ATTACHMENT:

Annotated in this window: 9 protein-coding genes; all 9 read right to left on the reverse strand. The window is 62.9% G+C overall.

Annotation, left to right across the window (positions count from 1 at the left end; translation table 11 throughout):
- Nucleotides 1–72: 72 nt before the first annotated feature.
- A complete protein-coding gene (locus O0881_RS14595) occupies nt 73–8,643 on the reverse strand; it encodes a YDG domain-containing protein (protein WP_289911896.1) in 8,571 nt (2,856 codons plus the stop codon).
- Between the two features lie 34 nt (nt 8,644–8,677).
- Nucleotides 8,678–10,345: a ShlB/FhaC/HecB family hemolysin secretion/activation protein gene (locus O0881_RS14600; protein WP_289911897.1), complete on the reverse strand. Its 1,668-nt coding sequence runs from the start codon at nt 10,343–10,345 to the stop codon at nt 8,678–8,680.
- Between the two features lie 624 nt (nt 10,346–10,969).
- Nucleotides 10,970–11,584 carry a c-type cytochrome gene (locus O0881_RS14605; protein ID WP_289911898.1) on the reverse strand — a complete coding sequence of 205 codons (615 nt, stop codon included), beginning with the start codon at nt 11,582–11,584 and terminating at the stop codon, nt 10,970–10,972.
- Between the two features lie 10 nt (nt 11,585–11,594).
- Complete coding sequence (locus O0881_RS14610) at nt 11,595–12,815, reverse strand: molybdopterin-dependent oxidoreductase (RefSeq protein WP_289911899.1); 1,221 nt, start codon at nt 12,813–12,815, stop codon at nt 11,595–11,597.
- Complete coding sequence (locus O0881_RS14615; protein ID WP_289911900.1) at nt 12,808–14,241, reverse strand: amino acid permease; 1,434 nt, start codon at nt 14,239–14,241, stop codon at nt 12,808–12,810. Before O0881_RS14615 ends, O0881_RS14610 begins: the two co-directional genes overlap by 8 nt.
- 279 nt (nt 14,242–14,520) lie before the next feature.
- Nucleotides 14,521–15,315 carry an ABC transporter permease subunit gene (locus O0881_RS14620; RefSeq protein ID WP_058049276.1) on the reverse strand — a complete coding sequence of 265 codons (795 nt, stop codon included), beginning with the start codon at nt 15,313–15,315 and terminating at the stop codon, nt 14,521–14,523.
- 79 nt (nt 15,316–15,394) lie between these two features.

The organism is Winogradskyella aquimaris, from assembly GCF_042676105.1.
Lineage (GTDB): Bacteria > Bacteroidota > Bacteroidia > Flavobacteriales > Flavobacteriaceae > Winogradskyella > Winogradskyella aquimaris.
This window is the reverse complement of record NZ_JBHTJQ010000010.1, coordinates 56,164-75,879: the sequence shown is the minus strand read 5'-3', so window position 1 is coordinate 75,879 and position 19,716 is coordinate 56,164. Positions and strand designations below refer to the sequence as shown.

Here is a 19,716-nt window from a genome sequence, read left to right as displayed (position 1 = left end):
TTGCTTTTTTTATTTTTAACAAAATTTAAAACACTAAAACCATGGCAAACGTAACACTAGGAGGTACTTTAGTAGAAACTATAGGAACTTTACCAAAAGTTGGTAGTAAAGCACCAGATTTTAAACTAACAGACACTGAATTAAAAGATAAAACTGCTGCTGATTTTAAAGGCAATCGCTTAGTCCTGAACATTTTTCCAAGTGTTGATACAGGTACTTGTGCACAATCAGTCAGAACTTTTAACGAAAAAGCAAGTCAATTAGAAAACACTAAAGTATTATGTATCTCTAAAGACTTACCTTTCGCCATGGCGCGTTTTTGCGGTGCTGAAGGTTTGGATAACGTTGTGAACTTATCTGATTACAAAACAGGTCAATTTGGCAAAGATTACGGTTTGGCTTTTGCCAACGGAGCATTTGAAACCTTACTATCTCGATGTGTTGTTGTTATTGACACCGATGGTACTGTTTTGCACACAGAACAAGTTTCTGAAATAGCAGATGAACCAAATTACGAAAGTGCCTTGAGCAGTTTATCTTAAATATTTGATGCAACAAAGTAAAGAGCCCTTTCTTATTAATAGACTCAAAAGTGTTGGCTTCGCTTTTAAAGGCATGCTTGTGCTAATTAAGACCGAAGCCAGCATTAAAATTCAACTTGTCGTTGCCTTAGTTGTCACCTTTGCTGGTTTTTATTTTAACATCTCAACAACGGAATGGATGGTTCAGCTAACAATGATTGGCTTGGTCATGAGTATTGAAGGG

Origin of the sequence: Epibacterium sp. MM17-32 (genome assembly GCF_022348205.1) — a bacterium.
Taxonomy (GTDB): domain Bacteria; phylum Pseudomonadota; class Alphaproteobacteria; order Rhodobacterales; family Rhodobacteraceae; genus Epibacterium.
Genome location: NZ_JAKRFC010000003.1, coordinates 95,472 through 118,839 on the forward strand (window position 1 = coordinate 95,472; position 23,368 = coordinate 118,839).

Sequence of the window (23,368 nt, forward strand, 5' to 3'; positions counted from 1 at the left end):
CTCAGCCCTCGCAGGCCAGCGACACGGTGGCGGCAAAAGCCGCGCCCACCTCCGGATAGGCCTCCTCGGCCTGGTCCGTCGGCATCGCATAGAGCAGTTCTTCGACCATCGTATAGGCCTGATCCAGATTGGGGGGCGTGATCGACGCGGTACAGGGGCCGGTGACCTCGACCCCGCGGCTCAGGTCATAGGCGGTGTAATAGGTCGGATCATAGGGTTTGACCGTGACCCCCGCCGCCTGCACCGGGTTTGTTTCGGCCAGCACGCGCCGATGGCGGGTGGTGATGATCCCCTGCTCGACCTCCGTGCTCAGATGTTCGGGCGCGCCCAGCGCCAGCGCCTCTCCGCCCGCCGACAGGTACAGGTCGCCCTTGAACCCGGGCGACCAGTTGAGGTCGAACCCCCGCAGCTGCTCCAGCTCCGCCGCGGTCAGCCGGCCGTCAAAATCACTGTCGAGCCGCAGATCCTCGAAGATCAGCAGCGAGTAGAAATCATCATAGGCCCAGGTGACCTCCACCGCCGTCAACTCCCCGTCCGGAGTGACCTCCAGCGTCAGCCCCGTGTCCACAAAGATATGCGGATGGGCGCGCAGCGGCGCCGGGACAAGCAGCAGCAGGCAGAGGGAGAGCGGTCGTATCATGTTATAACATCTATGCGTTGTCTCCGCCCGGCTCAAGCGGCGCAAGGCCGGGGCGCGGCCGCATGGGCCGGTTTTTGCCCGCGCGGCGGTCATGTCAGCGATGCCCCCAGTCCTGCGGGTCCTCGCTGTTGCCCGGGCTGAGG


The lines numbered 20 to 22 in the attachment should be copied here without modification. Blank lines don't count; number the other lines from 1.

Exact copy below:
Origin of the sequence: Epibacterium sp. MM17-32 (genome assembly GCF_022348205.1) — a bacterium.
Taxonomy (GTDB): domain Bacteria; phylum Pseudomonadota; class Alphaproteobacteria; order Rhodobacterales; family Rhodobacteraceae; genus Epibacterium.
Genome location: NZ_JAKRFC010000003.1, coordinates 95,472 through 118,839 on the forward strand (window position 1 = coordinate 95,472; position 23,368 = coordinate 118,839).